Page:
Assisted Living, News

Fire safety guidance for senior living

This post is an excerpt taken from HCPro’s new title, Disaster Planning, Infection Control, and OSHA Compliance: A Toolkit for Senior Living, a cost-effective, all-inclusive guide to improve safety and satisfaction in your senior living facility.

Fire drills should be done based on your state regulations and/or your facility’s policy and procedures. Staff must be taught to report all fire and safety hazards to the administrator, read the facility’s fire plan and identify the evacuation signs, and know the location of the fire alarm boxes. Staff must also be taught which type of extinguisher to use and how to use it.

Fire regulations are governed by the Uniform Fire Safety Standards for Assisted Living Facilities. The administrator should be familiar with the local fire marshal for clarification of fire safety requirements and assistance in developing acceptable fire safety procedures. Written procedures should detail drills that demonstrate immediate response, evacuation, suppression techniques, notification of the proper authorities, and documentation.

Good fire safety begins with maintaining easy and barrier-free exits from the facility at all times. All exit doors must open outward and be free of obstacles. The administrator is responsible for implementing a system whereby the evacuation capabilities of each resident and employee is established. Evacuation capability is determined by ability to relocate to a point of safety.

The facility should conduct a fire drill 12 times a year at a minimum (preferably four drills per shift). Documentation of each drill should include the following:

  • Date and time of drill
  • Location of simulated fire
  • Escape paths used
  • Notation of residents and staff who resisted or failed to participate in the drill
  • Notation of employees that did participate in the drill

The administrator must stress to the staff not to take independent action if they are unsure of what to do. All fires must be reported to the administrator.

RACE

One of the acronyms used when teaching about fire safety is RACE:

Rescue those in immediate danger

Activate alarm

Confine the fire (close all doors)

Evacuate/extinguish

All staff on every shift must know how to use the fire extinguisher. They can be trained by using the PASS technique spelled out here:

Pull the pin

Aim the extinguisher

Squeeze the handle while holding the extinguisher upright

Sweep back and forth to extinguish the fire.

***Remember: Don’t let the fire get between you and your exit.

Dealing with a fire emergency

The Centers for Disease Control’s National Institute for Occupational Safety and Health (NIOSH) provides the following emergency action plan for dealing with a fire.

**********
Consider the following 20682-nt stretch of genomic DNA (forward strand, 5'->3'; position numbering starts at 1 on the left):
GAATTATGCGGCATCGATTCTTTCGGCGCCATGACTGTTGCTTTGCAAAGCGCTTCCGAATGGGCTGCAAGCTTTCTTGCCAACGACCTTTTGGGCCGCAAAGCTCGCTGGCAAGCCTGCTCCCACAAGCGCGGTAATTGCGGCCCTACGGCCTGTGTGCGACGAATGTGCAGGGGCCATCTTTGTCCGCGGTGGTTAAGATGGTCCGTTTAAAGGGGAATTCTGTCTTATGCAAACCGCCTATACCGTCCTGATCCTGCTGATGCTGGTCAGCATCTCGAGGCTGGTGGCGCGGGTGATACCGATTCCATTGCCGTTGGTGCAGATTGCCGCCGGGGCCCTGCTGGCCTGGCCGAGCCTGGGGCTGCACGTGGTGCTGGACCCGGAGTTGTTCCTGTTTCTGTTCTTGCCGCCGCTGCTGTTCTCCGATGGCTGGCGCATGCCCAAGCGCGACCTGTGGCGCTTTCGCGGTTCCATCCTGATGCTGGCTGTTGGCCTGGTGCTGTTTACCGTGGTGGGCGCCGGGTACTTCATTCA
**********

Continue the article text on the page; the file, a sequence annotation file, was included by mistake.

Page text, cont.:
When fire is discovered:

  • Activate the nearest fire alarm (if installed)
  • Notify the local fire department by calling 911
  • If the fire alarm is not available, notify the site personnel about the fire emergency by the following means (check applicable):
  1. Voice communication
  2. Phone paging
  3. Radio
  4. Other (specify)

Fight the fire ONLY if:

  • The fire department has been notified.
  • The fire is small and is not spreading to other areas.
  • Escaping the area is possible by backing up to the nearest exit.
  • The fire extinguisher is in working condition and personnel are trained to use it.

Upon being notified about the fire emergency, occupants must:

  • Leave the building using the designated escape routes.
  • Assemble in the designated area (specify location).
  • Remain outside until the competent authority (designated official or designee) announces that it is safe to reenter.

Designated official, emergency coordinator, or supervisors must:

  • Disconnect utilities and equipment unless doing so jeopardizes his/her safety.
  • Coordinate an orderly evacuation of personnel.
  • Perform an accurate head count of personnel reported to the designated area.
  • Determine a rescue method to locate missing personnel.
  • Provide the fire department personnel with the necessary information about the facility.
  • Perform assessment and coordinate weather forecast office emergency closing procedures

Area/floor monitors must:

  • Ensure that all employees/residents have evacuated the area/floor.
  • Report any problems to the emergency coordinator at the assembly area.

Assistants to physically challenged should:

  • Assist all physically challenged residents in emergency evacuation.

Precautions for extended power loss

In the event of extended power loss to a facility, NIOSH recommends that the following precautionary measures be taken depending on the geographical location and environment of the facility:

  • Unnecessary electrical equipment and appliances should be turned off in the event that power restoration would surge, causing damage to electronics and affecting sensitive equipment.

Communities with freezing temperatures should turn off and drain the following lines in the event of a long-term power loss:

  • Fire sprinkler system
  • Standpipes
  • Potable water lines
  • Toilets
  • Add propylene-glycol to drains to prevent traps from freezing.
  • Equipment that contain fluids that may freeze due to long-term exposure to freezing temperatures should be moved to heated areas, drained of liquids, or provided with auxiliary heat sources.

Upon restoration of heat and power:

  • Electronic equipment should be brought up to ambient temperatures before energizing to prevent condensate from forming on circuitry.
  • Fire and potable water piping should be checked for leaks from freeze damage after the heat has been restored to the facility and water turned back on.

Want more step-by-step guidance, inservices, and interactive training ideas for disaster preparedness, including how to prepare for a hurricane, flood, or active shooter event? Click here!